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Had his life not been cut cruelly short at the age of 32, Jim Clark could have made his talents build as many as three titles. As it turned out, the gifted Scotsman managed to nab two world championships before a tragic reported suspension failure impacted catastrophically on his tires causing him to crash at Hockenheim.

His admirers know all too well that if it had been any other sort of a mishap, Clark’s outstanding skill behind the wheel would have been more than enough to avoid a fatal crash, such is the confidence his fans continue to bestow upon his magical legacy. Noted for his unique approach to cornering which meant he would brake much later than most as well as drifting through the apexes, his eagerness to find new ways to shave seconds off his times really highlights just how clever a driver he was.

10 Fernando Alonso 

Jerome Miron-USA TODAY Sports

You just know someone is a special talent when they start excelling by the age of three. That’s precisely the way it was with Fernando Alonso. Just a nipper, barely having mastered walking, he was learning the ropes in the exciting world of karting when he was gifted the present of a hand-me-down kart. The rest, as they say, has been history as the Spaniard has taken two world titles. Despite the fact that not much has happened for him since his most recent piece of no.1 silverware back in 2006, he has always been considered a truly special talent.

Described as “a tenacious streetfighter” by some, it would be a shame to see him depart the sport on a low, struggling with McLaren because it’s easy to see why he would offer so much to a better team because he is, and always will be, a superb driver capable of doing some impossibly amazing things with almost any car.

9 Jack Brabham

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The late Sir Jack Brabham was far more than a driver. He was an inventor, a mechanic and a world-class act. In 1966, he won the World Championship title in a car he built himself, and is the only man in the history of the sport to achieve such a feat. It’s a record he will likely hold forever as the intricacies of engineering has developed to such a point that it now requires a whole team of experts.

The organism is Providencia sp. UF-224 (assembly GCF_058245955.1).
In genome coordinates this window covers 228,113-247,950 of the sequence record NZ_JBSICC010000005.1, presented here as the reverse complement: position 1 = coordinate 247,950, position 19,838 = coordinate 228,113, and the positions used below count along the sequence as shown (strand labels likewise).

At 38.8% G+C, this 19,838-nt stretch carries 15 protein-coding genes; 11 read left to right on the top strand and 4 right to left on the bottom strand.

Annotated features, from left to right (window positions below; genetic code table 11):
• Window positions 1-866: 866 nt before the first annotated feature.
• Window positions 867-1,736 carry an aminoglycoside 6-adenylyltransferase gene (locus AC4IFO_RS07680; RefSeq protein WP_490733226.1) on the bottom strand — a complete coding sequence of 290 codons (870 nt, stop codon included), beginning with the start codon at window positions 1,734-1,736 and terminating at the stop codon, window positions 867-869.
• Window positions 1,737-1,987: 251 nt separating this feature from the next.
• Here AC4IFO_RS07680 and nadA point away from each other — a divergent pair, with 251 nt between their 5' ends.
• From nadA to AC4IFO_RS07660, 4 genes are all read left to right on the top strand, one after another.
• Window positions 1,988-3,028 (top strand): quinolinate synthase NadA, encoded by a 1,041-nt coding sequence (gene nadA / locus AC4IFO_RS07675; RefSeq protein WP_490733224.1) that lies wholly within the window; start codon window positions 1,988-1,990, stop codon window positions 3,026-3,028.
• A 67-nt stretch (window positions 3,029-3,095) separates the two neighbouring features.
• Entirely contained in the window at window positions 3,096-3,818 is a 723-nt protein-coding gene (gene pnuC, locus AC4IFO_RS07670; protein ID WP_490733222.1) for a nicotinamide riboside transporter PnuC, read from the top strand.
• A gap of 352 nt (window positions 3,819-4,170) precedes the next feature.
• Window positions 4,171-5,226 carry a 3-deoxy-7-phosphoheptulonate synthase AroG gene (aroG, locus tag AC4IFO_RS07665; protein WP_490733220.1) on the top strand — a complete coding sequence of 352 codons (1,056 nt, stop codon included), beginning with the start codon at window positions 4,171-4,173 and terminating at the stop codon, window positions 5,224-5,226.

Back in Brabham’s heyday, however, he was the genius of the F1 world and he managed to combine a brilliant knowledge of driving with a special talent for mechanics as he crafted a unique rear-engine BT19. Nicknamed ‘Black Jack’, he really shone when allowed to put his own stamp on proceedings across his haul of three titles. Whether it was by over-taking his opponents by way of smart driving or by forging his own machine to pilot, he really was an exceptional force who leaves a lasting legacy.

8 Jackie Stewart

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Before round-the-clock coverage came about, Formula 1 had to earn its reputation as an elite pursuit, purpose-built for only the most brave and skilled of men. Back then, in the Technicolor days of mystery, it was the likes of Jackie Stewart who helped drive it into the record books. After all, it has always been a dangerous endeavor even for the most skilled of technicians, and it was even doubly so in the 1960's when Stewart was starting out. He even lost some of his closest friends to its lethality.

In all, he claimed three glorious drivers’ titles for himself and 27 wins, making him one of the most successful champions around. Navigating track after track with increasing expertise, he knew how to guide his vehicle wherever he wanted. In short, he is more than deserving of praise as one of the most talented. Add this to the fact he campaigned for increased safety and it’s clear his fingerprints remain all over the improvements that have helped make the sport such an enthralling, and increasingly safer, contest.

7 Lewis Hamilton

Jerome Miron-USA TODAY Sports

In late 2015, Lewis Hamilton equaled Ayrton Senna’s haul of 41 Grand Prix wins when he took victory in Japan before going on to collect a few more. Considering the brilliant Brazilian was his childhood hero, that was definitely a huge personal milestone. Indeed, it underlined precisely how focused he has always been on achieving goals. Somebody else might have felt a little treacherous surpassing an idol of theirs, but Hamilton remained uber-respectful, and yet still rightly chuffed with himself.

The reigning champion now has three world titles to his name and at just 30 years of age, he can still go a long way yet, something his previous 87 podium finishes clearly attest to. Whether or not he has it in him to better the record that’s already been set by Michael Schumacher remains to be seen, but what is clear is that the British driver has managed to get where he is now as a result of some scintillating performances, hard work and pure talent sculpted in the right manner.

6 Alain Prost

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His fearsome duels with Ayrton Senna might well dominate the conversation about Alain Prost but there can be little doubting that Prost knew how to get people talking of his own accord. Their rivalry certainly brought Formula 1 to the masses, but Prost was an incredibly talented driver, something his four World Championships clearly attests to.